Utah and all adjacent states, and east California
Woodland, foothills, generally dry, sandy or rocky places; 3,900 to 9,500 feet
On stalks; blades are oblanceolate to spatulate, up to 3 inches long, divided into pairs of toothed lobes
Leaves of packera species often provide the best means of identification; the petiolate basal leaves of packera multilobata are spatulate or oblanceolate - widest towards the tip, and are divided into three to six pairs of lobes, which have large, angular teeth along the margins. The terminal lobes are larger than those at the sides. Lower stem leaves are similar, while those higher up are smaller and stalkless. Plants may produce one stem or up to five. Leaves and stems (and phyllaries) are usually hairless but may have a sparse covering of tomentose hairs. In dryer, lower elevation areas the basal leaves are less wide and more finely divided, and plants are more likely to produce only one stem.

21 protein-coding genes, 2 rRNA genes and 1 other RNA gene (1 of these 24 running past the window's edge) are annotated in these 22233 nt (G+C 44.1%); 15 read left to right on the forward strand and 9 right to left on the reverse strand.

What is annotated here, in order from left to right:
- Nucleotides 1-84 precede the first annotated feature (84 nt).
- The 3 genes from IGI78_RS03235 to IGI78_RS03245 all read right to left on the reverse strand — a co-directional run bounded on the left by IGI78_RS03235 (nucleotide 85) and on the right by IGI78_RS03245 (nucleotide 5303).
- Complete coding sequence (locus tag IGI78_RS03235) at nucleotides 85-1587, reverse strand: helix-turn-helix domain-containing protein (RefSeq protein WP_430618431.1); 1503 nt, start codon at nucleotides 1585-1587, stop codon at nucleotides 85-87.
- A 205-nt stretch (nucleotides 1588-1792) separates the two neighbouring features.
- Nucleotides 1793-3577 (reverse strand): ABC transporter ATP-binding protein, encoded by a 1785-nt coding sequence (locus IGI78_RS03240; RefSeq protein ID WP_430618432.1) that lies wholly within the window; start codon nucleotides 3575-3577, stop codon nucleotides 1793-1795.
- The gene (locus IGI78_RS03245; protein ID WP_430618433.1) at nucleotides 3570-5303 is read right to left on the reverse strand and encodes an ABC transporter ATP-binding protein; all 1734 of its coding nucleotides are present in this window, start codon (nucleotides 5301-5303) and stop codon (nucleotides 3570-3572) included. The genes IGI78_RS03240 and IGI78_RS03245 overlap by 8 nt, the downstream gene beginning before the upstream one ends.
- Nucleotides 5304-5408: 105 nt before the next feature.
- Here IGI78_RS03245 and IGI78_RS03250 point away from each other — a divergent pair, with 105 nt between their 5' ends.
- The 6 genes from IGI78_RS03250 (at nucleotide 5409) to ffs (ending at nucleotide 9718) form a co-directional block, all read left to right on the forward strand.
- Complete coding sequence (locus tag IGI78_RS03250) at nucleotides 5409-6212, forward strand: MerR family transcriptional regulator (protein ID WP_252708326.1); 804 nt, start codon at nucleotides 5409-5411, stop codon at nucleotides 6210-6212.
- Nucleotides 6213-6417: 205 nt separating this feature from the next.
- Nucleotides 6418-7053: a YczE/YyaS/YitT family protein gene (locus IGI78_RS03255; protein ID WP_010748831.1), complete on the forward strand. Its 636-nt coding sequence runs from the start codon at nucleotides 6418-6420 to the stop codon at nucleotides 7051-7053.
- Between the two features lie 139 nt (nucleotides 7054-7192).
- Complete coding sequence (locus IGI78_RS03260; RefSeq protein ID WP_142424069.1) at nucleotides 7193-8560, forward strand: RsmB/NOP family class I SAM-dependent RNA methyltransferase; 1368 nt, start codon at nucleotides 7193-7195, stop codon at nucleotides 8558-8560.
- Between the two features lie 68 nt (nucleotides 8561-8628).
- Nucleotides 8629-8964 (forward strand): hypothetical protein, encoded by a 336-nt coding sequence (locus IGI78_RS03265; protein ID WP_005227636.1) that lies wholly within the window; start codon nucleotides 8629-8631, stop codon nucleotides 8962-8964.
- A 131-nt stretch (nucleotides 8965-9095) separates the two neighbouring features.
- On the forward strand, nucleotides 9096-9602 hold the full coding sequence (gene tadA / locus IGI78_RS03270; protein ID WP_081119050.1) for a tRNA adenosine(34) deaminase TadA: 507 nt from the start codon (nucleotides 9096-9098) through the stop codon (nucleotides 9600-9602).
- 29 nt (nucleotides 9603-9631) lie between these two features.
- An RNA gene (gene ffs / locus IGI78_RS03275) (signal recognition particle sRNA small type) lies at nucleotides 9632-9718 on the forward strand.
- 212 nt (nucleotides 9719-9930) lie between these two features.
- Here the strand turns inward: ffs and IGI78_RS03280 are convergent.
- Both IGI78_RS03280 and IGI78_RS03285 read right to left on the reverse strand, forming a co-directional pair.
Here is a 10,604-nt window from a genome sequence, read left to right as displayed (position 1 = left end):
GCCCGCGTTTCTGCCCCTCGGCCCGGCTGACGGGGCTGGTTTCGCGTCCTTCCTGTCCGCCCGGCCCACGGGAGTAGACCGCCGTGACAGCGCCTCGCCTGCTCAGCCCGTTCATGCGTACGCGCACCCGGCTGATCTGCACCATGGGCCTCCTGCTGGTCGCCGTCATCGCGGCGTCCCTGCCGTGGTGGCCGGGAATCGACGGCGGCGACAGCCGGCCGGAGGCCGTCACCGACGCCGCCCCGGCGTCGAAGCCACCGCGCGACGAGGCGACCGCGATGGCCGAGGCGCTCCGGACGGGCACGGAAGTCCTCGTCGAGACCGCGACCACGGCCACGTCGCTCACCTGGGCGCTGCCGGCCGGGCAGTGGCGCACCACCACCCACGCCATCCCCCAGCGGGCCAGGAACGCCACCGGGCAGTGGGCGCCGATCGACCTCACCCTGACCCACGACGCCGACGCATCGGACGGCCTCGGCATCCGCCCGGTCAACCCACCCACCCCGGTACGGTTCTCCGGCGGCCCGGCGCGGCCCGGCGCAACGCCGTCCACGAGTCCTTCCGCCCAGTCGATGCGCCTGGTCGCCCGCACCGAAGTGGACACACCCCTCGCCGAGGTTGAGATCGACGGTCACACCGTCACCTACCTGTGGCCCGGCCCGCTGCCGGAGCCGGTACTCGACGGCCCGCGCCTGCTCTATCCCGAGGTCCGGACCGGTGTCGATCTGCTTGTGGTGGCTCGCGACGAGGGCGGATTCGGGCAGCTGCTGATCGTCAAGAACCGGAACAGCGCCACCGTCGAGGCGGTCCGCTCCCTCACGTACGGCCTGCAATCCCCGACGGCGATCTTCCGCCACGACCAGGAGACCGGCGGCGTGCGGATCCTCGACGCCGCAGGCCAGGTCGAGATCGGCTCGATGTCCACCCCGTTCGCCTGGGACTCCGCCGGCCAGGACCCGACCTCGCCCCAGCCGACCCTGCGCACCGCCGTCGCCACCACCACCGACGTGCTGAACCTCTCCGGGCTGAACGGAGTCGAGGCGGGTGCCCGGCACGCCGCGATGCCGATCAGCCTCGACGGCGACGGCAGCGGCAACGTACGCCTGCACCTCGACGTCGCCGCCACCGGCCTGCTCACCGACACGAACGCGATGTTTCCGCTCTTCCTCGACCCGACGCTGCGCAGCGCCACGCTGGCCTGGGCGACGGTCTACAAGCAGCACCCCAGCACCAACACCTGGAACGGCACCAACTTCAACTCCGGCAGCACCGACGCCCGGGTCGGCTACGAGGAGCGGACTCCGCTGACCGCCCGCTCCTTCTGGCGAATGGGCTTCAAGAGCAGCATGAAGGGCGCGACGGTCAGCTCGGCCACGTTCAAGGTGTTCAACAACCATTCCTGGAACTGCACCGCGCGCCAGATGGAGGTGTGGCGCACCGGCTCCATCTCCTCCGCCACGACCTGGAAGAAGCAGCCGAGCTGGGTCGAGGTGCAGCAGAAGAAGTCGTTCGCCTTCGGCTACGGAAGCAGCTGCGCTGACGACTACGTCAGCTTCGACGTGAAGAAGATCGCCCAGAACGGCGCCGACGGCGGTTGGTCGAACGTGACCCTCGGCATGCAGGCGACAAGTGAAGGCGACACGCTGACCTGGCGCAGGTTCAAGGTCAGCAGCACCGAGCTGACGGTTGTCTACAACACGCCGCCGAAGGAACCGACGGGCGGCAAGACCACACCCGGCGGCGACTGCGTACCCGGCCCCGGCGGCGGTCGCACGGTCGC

Flowerheads have 13 to 21 phyllaries, equal in length, 8 to 13 yellow ray florets and 40 to 50 yellow disc florets. Phyllaries are yellow at the tip, otherwise green.